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I really loved this book for most of it. I loved Rico as a character: it's easy to empathize with her plight while also feeling frustrated (and understanding!) with how she lets her pride get in the way. It would be so much easier for the author to fall into the trap of making Rico a character for whom all you can do it feel bad, and that would just be too simple and too boring. Same for Zan and for Rico's mom; they're layered and interesting characters. (Rico's mom was so misguided...but I do think her often baffling decisions are actually pretty realistic for some people.)
The ending, though, is *bizarre* to me. It did occur to me at one point that Zan might have the ticket. But the fact that he did indeed have it and just withheld that information from her? It's cruel, of course, and *totally* ignorant of him, and super patronizing that he thought he needed to protect the elderly woman (and then Rico and her family, I guess?) from misusing the money. But above all, it's also just *really* incongruous with his character, in my opinion. YES, we know that he and his family have this idea about how "poor folk" can't manage their money, and YES, we know he's out of touch with certain economic realities. However, once he learns about Jax's illness and the debt the family is in, there's no way he wouldn't have given her the ticket. The novel shows us time and again that he's devoted to her and wants to help her in all the small and important ways. So it makes no sense to me that he wouldn't give her the ticket or at least, like, pretend to have found the ticket in the elderly lady's belongings. And then for it all to end with him patronizingly setting up all these various accounts and trusts to prevent her family from blowing the money right away...such a weird message! I get it, it's a proven thing that people who get a sudden windfall (from the lotto, from a will, from getting into pro sports, whatever) often lose their money quickly because they don't manage it well. But I'd have liked to see Rico get the money and see a money manager and have some agency in safeguarding it. It's weird to me that the lasting message (at least to me) was still that the rich man (Zan, here) knows best. I'm glad at least that they dont stay together at the end (because everything is so bizarre at this point with all the dishonesty and whatnot) but I'd have preferred an ending in which Zan wasn't a total jerk.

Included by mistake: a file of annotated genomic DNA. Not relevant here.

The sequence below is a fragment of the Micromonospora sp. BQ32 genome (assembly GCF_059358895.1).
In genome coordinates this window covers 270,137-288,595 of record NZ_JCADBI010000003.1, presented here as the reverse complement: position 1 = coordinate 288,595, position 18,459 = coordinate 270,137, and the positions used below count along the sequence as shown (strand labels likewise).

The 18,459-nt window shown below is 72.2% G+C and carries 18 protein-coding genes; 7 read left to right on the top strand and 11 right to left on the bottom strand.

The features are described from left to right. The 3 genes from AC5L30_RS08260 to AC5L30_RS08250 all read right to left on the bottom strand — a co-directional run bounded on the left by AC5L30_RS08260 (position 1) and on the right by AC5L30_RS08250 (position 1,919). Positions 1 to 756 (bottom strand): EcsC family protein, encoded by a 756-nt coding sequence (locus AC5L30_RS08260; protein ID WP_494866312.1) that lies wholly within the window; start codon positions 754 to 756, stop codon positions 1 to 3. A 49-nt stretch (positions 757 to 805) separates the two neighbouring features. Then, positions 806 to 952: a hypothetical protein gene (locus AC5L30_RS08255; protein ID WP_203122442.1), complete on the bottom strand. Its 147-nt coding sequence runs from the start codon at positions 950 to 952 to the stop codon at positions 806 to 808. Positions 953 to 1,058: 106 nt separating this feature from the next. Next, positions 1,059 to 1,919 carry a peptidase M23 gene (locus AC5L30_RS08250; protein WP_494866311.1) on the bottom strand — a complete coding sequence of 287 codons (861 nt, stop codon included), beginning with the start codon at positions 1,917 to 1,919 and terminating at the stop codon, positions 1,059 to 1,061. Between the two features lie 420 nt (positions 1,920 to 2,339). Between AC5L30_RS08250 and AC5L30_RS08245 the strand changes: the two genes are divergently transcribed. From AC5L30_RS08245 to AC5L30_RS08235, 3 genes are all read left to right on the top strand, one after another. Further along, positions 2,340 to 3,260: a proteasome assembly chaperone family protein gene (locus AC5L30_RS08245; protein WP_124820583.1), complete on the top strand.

3.0 out of 5 starsA lottery heist with a biracial heroine!
Reviewed in the United States on 29 September 2019